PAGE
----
Section I: Baptism


Chapter One: Diving in Headfirst

1500 hours, December 23, 2524 (Military Calendar) \
Harvest, Epsilon Indi System

It was a hot day, today. Nothing new, really; every day was a hot day on Harvest. There really wasn't much of a winter here—Harvest was only a third the size of Earth and most of the other colonies; as such, there weren't any clearly defined seasons. The result was a perpetual warm, moist climate. The "winter" felt like early autumn, autumn and spring both felt like summer, and summer felt like Satan's oven.

Right now, it felt like Satan's oven. Even though the Earth-based UNSC Calendar said it was late December, on Harvest it was in the middle of summer—the height of the growing season.

A fly buzzed through one of the bus's open windows and lighted atop the back of my neck, flitting around in its never-ending search for food. It had probably been flying for a very long time, crossing miles and miles of open ground, searching for something to eat.

I ended its journey with a well-aimed slap, brushing its still-twitching corpse off my neck and onto the ground. Served the little bastard right; he picked the wrong soldier to mess with.

Okay, so maybe I wasn't a soldier yet—not a real one, anyway. The Harvest Colonial Militia had been created to handle internal security operations on the colony. Almost like the Secret Service of the old days. That was what I was going to be a part of, along withe everyone else on the bus

Harvest is a really laid back colony. It is arguably the breadbasket of the UNSC, or the 'Cornucopia of Epsilon Indi,' as the planetary agricultural operations AI, Mack, liked to call it. It is the seventeenth colony in the UNSC, and probably one of the hardest to get to; the nearest UNSC colony from Harvest was Madrigal, which was several weeks to a month away by slipspace travel.

The point is that nothing out of the ordinary really happens here. Sure, there's always been some measure of violence in the cities, but as colonies went Harvest was pretty crime-free. With that knowledge in mind, when I saw the flier on the streets of Gladsheim advertising the formation of the Harvest Colonial Militia, I went to the nearest recruiting station and volunteered, thinking that being a part of a colonial militia force on a colony where nothing ever happened would entail me to a nice life of quasi-relaxation. And to top it all off, I'd get to shoot a crapload of guns. Life couldn't get any better than that, right?

Wrong.

I slapped off another fly as it tried to go for my eye, but ended up missing and landing on my left cheek. The bus I was on was an older model, not dissimilar to the Mark IV transport JOTUNs used by Harvest's many farmers to transport equipment from Point A to Point B. This bus was essentially the same thing, only it had a makeshift roof welded to the top, and a solid rear, rather than a collapsible metal lattice.

We had all the windows down. It was our best way of combating the heat of southern Edda, where the Colonial Militia's training facility was located. Epsilon Indi, Harvest's sun, hung in the sky, blazing away at anything fortunate enough to be below it. A few white wisps hanging near the western horizon were the only clouds that disrupted the otherwise unbroken blue sky.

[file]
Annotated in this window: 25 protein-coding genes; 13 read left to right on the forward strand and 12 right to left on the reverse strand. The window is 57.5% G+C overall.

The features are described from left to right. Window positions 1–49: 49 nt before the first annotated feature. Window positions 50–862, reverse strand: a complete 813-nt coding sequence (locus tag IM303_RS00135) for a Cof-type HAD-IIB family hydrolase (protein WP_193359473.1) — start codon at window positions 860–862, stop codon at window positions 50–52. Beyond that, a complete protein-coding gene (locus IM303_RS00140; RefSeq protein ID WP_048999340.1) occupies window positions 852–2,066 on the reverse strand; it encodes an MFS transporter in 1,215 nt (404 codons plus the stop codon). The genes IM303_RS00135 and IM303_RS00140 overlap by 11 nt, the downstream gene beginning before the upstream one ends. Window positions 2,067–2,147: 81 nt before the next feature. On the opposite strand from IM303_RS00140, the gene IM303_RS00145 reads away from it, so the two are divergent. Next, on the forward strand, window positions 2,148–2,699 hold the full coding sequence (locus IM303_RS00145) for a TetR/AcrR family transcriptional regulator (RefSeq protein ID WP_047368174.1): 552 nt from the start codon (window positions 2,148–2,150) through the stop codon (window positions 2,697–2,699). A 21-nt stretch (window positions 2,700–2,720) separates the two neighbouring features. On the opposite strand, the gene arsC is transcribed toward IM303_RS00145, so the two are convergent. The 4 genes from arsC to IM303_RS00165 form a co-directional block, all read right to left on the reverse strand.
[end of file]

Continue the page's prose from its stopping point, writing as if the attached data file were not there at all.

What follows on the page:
The bus I was on was making its way south down the Gladsheim Highway, cutting through an endless sea of rolling hills of wheat, grain, and countless other crops. The whole landscape looked like an ocean when the wind blew through, agitating the tall grass.

There were around seventy other people on the bus with me, crammed uncomfortably into the transport's limited amount of seats. We came from all over Harvest; Gladsheim, Utgard, Asgard, Tigard, Rhelmar, Oëlfurth, and the farmlands that covered most of the Edda supercontinent. We came from all over the planet, all of us brought to the capital of Utgard, located in the center of the continent. There, we were loaded onto this bus. We had made a stop in Gladsheim—the second-largest city on Harvest—and had been heading south along the highway ever since. It was a long drive.

We were going to be the Harvest Colonial Militia.

There were two predominant groups of us—there were the geezers; older gents; forty, fifty-year-olds who had served as part of the Harvest Police Force, or the emergency response/aid services. The rest—like me—were the babies. Young men who, for the most part, had come from Harvest's endless sea of farms. It was about an even split.

I thought it would probably balance out, though; the geezers had some measure of training and weapons experience, being part of the law enforcement agencies, while the babies would have physical strength and stamina, built up from a lifetime of working in the farms.

Me and a few other babies were an exception to this rule, however. I was an orphan. My father had been some sort of businessman, involved with the transportation of the JOTUNs—the machines, run by Mack, which performed a good deal of Harvest's agricultural labor. My mother had left my father soon after I was born…at least, that's what my social worker told me. My father had decided to go on vacation to the Hugin Sea up north…and then some crazy cocksucker who had had too much whiskey to drink decided to get behind the wheel of another car coming in the opposite direction. Both the drunk man and my father were dead before the paramedics reached the crash scene.

I was supposed to be in that car, too, only I had had a stomach virus the day of the vacation, so my father had left me in the care of a babysitter. I had been three years old. Ever since then I had drifted from shelter to shelter, foster home to foster home. None of them had ever been right for me, and I always ended up back on the streets.